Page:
When financial advisors understand an entrepreneurs financial personality and genetic makeup, they will see how entrepreneurs tend to depart from established patterns of thinking. Their resilience and appetite for risk are inherent. Entrepreneurs are predisposed to have the following characteristics, in descending order of dominance:

  • Resilience – they achieve results, manage setbacks and rationally take quick action;
  • Risk Taker – they confidently take risks and are tolerant of losses;
  • Creativity – they are innovative with ideas and seek to differentiate;
  • Work Ethic and Focus – they pursue goals and are often ambitious and competitive; and
  • Charisma – they understand the importance of connecting with and influencing others to get on board with them.

Even so, being genetically inclined toward entrepreneurialism doesn’t guarantee that an individual will become an entrepreneur or succeed as one. It is just not enough to be born with the entrepreneurial gene, people must activate it. Financial advisors can dig below the surface to understand the dynamics of the entrepreneurial client and then target advice based on what they have discovered. Behaviorally smart financial advisors should be:

  • Comfortable testing the financial validity of an opportunity;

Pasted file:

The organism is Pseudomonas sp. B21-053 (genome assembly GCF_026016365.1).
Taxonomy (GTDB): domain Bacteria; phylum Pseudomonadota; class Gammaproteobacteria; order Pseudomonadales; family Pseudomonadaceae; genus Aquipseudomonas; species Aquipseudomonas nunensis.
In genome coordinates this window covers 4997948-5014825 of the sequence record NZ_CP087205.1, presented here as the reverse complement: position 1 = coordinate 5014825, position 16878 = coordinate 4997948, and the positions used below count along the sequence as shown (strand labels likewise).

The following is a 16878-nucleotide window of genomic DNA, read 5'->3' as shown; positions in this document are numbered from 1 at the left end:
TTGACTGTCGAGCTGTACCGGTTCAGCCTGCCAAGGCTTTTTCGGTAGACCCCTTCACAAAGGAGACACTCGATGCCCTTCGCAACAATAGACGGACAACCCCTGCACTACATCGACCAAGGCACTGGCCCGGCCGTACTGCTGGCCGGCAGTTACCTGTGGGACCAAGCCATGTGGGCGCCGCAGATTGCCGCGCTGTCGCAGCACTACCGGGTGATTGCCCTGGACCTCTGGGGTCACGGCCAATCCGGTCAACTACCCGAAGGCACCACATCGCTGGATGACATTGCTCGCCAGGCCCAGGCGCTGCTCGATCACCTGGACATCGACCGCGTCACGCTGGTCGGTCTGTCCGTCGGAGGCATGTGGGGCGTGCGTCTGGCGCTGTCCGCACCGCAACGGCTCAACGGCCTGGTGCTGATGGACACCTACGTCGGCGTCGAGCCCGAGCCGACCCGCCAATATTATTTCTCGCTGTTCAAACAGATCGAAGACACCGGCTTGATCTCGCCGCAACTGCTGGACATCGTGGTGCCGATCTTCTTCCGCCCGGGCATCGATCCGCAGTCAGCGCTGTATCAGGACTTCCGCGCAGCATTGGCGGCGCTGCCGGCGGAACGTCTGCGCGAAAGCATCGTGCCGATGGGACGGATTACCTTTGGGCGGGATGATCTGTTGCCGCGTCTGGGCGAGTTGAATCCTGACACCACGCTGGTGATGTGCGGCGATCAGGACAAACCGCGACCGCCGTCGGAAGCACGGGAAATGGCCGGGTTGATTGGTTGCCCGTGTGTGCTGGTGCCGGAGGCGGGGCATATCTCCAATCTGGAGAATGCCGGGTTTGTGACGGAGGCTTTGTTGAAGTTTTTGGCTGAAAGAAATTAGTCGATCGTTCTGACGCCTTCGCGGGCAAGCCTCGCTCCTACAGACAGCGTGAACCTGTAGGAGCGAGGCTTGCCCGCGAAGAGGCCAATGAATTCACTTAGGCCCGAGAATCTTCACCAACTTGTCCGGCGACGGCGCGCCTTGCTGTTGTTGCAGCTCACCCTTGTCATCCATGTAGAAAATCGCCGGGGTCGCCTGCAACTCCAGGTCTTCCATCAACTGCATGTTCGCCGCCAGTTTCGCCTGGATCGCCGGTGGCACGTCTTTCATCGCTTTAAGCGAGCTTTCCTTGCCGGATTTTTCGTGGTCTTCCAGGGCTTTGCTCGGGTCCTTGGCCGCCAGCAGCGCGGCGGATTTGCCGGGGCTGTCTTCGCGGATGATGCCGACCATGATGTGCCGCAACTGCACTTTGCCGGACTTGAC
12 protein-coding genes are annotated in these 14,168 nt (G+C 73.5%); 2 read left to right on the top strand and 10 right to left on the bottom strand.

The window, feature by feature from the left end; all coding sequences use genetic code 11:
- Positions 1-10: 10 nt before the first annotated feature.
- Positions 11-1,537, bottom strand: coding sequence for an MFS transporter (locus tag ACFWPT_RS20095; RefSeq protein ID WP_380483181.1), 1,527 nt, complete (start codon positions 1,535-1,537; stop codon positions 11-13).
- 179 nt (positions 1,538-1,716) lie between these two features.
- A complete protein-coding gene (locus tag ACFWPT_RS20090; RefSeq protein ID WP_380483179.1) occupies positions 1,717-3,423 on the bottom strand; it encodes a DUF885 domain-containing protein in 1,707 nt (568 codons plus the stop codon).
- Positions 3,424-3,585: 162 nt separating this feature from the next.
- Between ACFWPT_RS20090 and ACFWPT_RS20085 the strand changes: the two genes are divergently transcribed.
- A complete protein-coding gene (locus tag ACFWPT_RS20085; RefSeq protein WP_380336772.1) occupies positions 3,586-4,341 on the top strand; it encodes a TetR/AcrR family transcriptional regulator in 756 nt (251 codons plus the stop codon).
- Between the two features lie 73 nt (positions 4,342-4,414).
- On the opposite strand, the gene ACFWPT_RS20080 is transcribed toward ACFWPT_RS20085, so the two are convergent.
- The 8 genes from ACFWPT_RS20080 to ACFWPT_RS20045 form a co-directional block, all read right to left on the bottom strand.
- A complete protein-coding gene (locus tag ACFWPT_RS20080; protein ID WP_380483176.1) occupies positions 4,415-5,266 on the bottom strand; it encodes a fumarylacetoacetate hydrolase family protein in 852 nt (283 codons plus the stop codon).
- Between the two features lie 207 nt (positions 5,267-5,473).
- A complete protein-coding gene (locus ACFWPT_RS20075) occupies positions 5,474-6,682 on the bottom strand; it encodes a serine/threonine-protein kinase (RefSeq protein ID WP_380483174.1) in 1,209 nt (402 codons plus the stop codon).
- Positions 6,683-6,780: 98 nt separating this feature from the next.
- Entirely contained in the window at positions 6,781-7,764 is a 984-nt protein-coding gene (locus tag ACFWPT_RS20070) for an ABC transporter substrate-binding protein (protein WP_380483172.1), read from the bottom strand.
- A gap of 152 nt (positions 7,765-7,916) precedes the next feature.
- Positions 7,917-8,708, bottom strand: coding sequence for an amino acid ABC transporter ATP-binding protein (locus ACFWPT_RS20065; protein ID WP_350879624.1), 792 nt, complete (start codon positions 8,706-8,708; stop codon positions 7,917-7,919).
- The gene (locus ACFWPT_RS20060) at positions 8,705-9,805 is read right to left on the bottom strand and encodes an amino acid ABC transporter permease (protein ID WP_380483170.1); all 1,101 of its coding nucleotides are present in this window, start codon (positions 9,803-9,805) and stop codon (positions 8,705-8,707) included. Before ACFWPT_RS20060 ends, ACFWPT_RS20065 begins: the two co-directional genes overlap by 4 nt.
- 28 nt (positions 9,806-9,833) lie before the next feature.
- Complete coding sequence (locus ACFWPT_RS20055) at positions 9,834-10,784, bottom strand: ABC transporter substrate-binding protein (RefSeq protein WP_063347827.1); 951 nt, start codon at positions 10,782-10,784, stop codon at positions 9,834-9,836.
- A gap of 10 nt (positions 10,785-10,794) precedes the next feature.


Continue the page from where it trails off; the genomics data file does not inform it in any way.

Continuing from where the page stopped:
• Confident enough to challenge ideas and ask questions; and
  • Trustworthy enough to encourage (yet also confront) when the entrepreneur’s ideas are spinning out of control.

When financial advisors understand that entrepreneurs are driven by the need to succeed and control their own destiny, they are less likely to put them in a prescribed client box. They won’t deliver mundane advice, instead, recognizing the importance of educating themselves to better understand the entrepreneurial mind. Remember, entrepreneurs may well think they have all the answers, but wealth creation is surrounded by emotion. Build trust with them. Most entrepreneurs will reject high-pressure sales techniques outright, preferring to build trust slowly. They will want to know you are interested in what they are trying to achieve and might use you as a business sounding-board. But, they will make their own decisions based on your input. So, give them space to think things through.